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Yule Tube

Author Jacqueline Detwiler


Like candy canes and family arguments, Christmas specials are unavoidable this time of year. Between the Home Alones and the ubiquitous yule log, you can’t flip between bowl games without hitting a half dozen of them. On the 30th anniversary of A Christmas Story, we compiled a few holiday movie facts—which, if nothing else, will serve as a good way to change the subject when your great aunt starts insulting your latest significant other.

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Now considered  a timeless classic, A Charlie Brown Christmas Special was actually a rush job. Charles Schulz wrote the outline in a single day; it was animated and voiced in a matter of months. The lyrics to “Christmas Time Is Here,” the track that plays during the opening skating scene, were written by the movie’s producer, Lee Mendelson, in just 10 minutes.

In order to make 1980s Cleveland look like 1940s Hammond, Ind., set designers for A Christmas Story borrowed antique cars from a local auto club. The drivers were instructed to follow a specific route in circles until told to stop. Then each car was pressure washed and parked under Cleveland’s Terminal Tower to prevent damage from road salt.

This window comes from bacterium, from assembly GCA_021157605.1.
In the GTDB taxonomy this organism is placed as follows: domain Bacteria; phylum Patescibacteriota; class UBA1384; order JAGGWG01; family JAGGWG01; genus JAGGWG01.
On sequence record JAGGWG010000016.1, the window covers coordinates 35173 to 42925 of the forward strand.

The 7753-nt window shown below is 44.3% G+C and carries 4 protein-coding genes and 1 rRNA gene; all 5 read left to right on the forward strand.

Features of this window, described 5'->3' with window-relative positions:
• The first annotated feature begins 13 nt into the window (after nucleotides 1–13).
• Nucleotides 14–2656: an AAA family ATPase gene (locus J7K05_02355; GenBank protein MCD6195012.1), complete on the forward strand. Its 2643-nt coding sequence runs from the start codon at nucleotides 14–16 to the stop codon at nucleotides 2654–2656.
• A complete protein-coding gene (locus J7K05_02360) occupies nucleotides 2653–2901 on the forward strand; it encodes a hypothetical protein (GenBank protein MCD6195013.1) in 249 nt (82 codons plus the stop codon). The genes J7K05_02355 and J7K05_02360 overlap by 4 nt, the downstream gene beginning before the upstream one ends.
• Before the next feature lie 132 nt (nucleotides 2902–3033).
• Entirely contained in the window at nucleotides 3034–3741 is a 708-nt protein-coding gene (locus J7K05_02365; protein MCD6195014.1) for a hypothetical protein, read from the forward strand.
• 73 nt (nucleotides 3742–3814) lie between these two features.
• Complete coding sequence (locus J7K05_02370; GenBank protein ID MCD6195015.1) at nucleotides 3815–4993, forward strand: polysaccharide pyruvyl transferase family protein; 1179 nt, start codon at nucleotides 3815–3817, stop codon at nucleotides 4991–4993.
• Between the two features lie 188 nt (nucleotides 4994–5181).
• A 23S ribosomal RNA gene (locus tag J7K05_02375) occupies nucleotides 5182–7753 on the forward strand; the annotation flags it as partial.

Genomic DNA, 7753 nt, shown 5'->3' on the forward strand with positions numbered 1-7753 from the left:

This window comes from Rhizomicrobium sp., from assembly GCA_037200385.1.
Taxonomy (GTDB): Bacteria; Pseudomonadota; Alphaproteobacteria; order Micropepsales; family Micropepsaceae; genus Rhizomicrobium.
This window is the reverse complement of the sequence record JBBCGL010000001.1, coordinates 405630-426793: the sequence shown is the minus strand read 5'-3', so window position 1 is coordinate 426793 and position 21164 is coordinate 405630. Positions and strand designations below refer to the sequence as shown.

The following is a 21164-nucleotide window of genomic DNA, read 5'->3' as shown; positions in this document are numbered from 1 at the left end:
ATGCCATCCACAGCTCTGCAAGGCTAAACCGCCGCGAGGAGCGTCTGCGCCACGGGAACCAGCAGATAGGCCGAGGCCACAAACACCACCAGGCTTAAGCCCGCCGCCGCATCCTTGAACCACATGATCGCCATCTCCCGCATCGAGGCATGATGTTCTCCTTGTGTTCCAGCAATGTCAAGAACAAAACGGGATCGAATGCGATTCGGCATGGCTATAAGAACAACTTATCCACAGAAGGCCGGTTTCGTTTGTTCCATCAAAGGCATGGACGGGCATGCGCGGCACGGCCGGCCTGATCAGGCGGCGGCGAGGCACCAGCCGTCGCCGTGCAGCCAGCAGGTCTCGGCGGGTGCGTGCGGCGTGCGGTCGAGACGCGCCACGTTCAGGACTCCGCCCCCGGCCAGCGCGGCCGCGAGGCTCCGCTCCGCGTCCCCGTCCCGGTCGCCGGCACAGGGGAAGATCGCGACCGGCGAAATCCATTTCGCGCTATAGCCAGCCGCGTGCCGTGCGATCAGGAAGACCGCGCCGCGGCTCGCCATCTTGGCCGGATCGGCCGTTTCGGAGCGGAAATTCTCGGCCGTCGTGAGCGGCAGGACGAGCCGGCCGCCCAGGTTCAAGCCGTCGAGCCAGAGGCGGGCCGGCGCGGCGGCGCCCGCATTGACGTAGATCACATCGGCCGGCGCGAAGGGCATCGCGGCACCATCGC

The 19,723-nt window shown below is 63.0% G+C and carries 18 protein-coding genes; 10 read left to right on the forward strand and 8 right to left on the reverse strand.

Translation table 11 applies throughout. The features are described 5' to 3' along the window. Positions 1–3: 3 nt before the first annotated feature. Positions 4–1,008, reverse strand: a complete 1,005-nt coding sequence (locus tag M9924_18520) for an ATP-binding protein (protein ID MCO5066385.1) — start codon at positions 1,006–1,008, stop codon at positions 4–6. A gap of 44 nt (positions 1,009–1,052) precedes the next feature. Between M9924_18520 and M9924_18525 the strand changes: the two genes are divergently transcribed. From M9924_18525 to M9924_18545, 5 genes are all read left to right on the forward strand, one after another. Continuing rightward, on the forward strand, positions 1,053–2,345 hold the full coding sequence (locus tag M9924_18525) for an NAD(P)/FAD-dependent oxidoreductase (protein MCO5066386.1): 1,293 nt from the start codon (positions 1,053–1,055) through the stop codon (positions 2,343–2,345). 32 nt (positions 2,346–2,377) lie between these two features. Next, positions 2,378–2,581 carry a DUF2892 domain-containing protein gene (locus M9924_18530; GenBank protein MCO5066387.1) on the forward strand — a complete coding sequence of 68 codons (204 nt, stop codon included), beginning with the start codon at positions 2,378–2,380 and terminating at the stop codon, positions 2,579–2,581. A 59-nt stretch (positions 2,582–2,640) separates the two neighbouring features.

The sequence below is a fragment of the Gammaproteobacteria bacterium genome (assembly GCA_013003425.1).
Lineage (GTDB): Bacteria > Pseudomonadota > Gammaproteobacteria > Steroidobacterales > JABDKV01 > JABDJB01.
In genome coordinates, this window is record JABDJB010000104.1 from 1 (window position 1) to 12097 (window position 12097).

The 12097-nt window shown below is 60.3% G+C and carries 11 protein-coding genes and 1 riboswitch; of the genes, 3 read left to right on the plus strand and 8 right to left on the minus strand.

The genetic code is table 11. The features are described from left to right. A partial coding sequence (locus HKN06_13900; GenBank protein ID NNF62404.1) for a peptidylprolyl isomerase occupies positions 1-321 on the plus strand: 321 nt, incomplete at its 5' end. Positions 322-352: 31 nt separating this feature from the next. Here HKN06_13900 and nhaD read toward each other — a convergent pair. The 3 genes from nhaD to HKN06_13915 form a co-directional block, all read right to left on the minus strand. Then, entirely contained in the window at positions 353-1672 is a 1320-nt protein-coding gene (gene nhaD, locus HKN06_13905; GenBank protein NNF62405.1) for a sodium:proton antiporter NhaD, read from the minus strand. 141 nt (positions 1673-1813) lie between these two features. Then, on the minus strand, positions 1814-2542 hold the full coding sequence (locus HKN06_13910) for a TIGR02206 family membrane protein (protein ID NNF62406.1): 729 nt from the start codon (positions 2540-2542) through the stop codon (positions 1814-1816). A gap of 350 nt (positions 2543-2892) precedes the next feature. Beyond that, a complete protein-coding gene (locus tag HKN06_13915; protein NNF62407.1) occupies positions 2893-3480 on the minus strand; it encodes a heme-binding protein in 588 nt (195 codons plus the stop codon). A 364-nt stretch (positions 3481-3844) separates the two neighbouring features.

“You’re a Mean One, Mr. Grinch,” the most famous song from the 1966 TV movie How the Grinch Stole Christmas!, was sung by Thurl Ravenscroft, the voice behind Kellogg’s Tony the Tiger (“They’re Grrrreat!”). Ravenscroft’s name was inadvertently left off the credits, however, so Dr. Seuss sent letters to major U.S. newspaper columnists to tell them who the singer was.

Frank Capra III, an assistant director of 1989’s National Lampoon’s Christmas Vacation, is the grandson of Frank Capra, who directed It’s a Wonderful Life. Capra III included several homages to the classic in Christmas Vacation, including having Clark Griswold saw off the top of his newel post with a chainsaw. A loose newel post was a prominent feature in It’s a Wonderful Life.

The California Raisins ads were notably effective, but the wrinkly R&B ensemble didn’t reach pop icon status until they covered The Temptations’ “Rudolph the Red-nosed Reindeer” on the Emmy-winning A Claymation Christmas Celebration in 1987. “The Simpsons” spoofed the performance 16 years later, when the “California Prunes” sang “Oh Pruny Night.”

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